background participants

Participant 175

On this page, you will find information about a UDN participant.

Sharing information on this website is not a requirement of UDN participation. Only descriptions about participants who give explicit consent will appear here. While these participant pages are helpful to understand our participants’ stories, they do not begin to describe their diagnostic odysseys. A special thank you goes out to our participants and their families for sharing their experiences.


Female, age 5 with seizures (tonic seizures and spasms) that are resistant to treatment (refractory), global developmental delay, autism, and intermittent problems with coordination (gait ataxia)

Date of Report

Nov 10, 2020


At 17 months old, the participant began to have seizures (infantile spasms). At their worst, she was having seizures >50 times daily. The participant was treated with many different combinations of seizure medications and underwent a trial of ketogenic diet. At 2 years old she was still having seizures multiple times a day (atonic, tonic-clonic, and infantile spasms). After a corpus callosotomy (brain surgery to separate the connection between the left and right sides of the brain) and additional medication changes, she experienced a period of 10 months with no seizures. At 4 years old, she began having seizures again (tonic seizures and spasms), but they were successfully controlled by medication for 7 months. More recently, she has again been having seizures (tonic seizures and spasms) but notably has gone 2 years without tonic-clonic or atonic seizures.

The participant has global developmental delay that more severely affects her language skills than her motor skills.  She walked independently at 18 months of age.  She was diagnosed with autism at 3.5 years of age.

The participant also experiences episodes of mild metabolic acidosis (increased acidity of the blood) and problems with coordination (ataxia).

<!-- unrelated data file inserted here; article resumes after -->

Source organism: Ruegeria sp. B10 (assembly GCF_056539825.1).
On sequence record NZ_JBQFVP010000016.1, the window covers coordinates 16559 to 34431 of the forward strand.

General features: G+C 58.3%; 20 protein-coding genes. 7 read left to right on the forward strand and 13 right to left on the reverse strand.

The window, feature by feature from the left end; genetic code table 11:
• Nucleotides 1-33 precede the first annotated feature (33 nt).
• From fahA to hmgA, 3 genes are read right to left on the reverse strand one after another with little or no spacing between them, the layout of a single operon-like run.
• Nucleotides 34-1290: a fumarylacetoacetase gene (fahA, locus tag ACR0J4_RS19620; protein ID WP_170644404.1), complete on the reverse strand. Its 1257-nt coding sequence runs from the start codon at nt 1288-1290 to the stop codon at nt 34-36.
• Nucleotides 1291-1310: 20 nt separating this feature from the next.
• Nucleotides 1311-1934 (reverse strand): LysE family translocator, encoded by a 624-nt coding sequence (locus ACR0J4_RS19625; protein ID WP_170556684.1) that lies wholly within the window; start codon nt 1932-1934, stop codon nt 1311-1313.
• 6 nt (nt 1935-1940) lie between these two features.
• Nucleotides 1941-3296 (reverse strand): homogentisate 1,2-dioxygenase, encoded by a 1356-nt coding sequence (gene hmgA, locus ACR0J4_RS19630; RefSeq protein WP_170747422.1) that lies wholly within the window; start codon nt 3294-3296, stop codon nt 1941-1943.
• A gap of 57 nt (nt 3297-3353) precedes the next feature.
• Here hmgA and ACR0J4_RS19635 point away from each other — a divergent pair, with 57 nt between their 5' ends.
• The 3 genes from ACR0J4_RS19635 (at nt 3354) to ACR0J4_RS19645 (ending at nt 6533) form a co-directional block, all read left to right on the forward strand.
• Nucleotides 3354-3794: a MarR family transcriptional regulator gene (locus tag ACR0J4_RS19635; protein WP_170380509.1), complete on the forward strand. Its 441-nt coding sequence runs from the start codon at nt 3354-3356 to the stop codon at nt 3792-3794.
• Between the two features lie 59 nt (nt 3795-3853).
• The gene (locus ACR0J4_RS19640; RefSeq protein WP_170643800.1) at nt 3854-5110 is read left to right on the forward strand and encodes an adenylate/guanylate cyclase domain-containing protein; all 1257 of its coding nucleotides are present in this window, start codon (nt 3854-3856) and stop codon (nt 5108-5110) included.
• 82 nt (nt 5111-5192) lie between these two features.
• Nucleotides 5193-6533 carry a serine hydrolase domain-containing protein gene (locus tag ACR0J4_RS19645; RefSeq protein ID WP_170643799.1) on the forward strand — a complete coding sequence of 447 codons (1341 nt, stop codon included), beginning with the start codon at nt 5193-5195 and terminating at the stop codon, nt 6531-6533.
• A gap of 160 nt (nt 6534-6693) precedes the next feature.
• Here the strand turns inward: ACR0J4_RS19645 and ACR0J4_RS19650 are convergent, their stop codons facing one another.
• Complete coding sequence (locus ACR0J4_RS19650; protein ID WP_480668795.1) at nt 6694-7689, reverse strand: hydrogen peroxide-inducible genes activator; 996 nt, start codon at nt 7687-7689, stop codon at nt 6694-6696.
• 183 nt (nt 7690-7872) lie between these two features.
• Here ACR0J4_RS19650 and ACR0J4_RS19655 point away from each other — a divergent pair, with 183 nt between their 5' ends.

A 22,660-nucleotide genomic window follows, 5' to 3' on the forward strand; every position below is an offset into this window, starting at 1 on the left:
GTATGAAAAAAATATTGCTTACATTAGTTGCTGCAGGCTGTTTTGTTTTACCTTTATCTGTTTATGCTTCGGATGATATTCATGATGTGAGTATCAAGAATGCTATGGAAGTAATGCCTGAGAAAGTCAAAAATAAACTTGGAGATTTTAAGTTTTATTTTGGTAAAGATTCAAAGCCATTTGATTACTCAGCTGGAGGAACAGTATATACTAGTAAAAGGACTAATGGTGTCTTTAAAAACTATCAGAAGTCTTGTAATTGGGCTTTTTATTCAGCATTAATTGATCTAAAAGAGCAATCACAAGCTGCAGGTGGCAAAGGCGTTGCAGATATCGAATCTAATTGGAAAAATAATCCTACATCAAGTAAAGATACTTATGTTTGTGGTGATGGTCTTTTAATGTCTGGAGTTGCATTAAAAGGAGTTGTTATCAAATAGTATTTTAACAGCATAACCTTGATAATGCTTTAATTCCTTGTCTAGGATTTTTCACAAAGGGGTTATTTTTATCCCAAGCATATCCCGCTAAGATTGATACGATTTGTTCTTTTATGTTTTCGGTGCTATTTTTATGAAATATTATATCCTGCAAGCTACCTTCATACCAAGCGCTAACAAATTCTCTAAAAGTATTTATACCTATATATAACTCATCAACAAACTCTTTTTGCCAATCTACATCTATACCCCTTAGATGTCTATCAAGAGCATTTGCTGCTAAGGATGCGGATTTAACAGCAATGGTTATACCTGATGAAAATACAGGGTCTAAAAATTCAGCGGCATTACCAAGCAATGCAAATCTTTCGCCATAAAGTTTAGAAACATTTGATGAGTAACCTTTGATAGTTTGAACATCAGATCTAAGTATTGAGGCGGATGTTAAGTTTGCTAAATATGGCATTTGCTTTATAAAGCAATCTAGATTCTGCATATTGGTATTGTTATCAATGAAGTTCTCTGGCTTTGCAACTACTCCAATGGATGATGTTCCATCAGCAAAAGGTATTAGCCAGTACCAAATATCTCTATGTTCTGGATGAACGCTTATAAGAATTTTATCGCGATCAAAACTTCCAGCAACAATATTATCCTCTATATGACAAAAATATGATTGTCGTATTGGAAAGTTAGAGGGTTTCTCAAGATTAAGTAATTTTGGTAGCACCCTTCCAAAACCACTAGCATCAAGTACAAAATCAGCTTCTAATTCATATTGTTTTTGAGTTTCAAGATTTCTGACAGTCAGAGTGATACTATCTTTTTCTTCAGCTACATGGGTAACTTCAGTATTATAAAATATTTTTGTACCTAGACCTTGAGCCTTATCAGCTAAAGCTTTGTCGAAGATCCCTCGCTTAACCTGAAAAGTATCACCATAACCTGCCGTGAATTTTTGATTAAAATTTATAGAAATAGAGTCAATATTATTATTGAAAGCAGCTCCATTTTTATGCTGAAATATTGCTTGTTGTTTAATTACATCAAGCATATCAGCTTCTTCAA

Symptoms / Signs
  • Autism
  • Seizures (tonic-clonic, atonic, myoclonic, infantile spasms)
  • Brain disease (encephalopathy)
  • Delayed speech and language development
  • Delayed motor development
  • Vision impairment (cerebral visual impairment suspected)
  • Decreased muscle tone (generalized hypotonia)
  • Intermittent problems with coordination (gait ataxia)
  • Walks with legs spaced far apart (broad-based gait)
  • Mildly high white blood cell count (leukocytosis)
  • Intermittent mild metabolic acidosis
  • Mildly low cerebrospinal fluid folate level
  • Increased acidity of the blood (mild metabolic acidosis)
Current Treatments
  • Clobazam
  • Corpus callosotomy
  • Epidiolex
  • Leucovorin
  • Levetiracetam
  • Melatonin as needed
  • Rufinamide


Emergency seizure medications:

  • Diastat
  • Klonopin
Prior Treatments
  • ACTH
  • CBD oil
  • Ketogenic diet
  • Prednisolone
  • Vigabatrin
  • Vitamin B6 (pyridoxine)
Considered treatments
Previously Considered Diagnoses
  • Epilepsy syndromes
  • Encephalopathy/developmental delay syndromes
  • Microdeletion/duplication disorders
  • Mitochondrial disorders
  • Metabolic disorders
Other Photographs
Genetic Variants of Interest

Clinicians and researchers are investigating the following genetic changes to see if they are causing the participant’s symptoms. The DPH7 variant is de novo, and the ALDH1L2 variant is maternally inherited.

Inheritance Pattern
Position (hg19)
DNA Change
Protein Change

If this participant sounds like you or someone you know, please contact us!


The information provided here is based on individual patient experiences. This information is not meant to substitute for advice of a qualified health care provider. Please do not use this information to diagnose or develop a treatment plan for a health problem or disease without consulting a qualified health care provider.

Any mention of products or services is not meant as a recommendation of the products or services. Please discuss any options with a qualified health care provider.

Developments in medical research may impact the information that appears here. No assurance can be given that the information in this site will include the most recent findings or developments.

The use of any information provided on this site is solely at your own risk.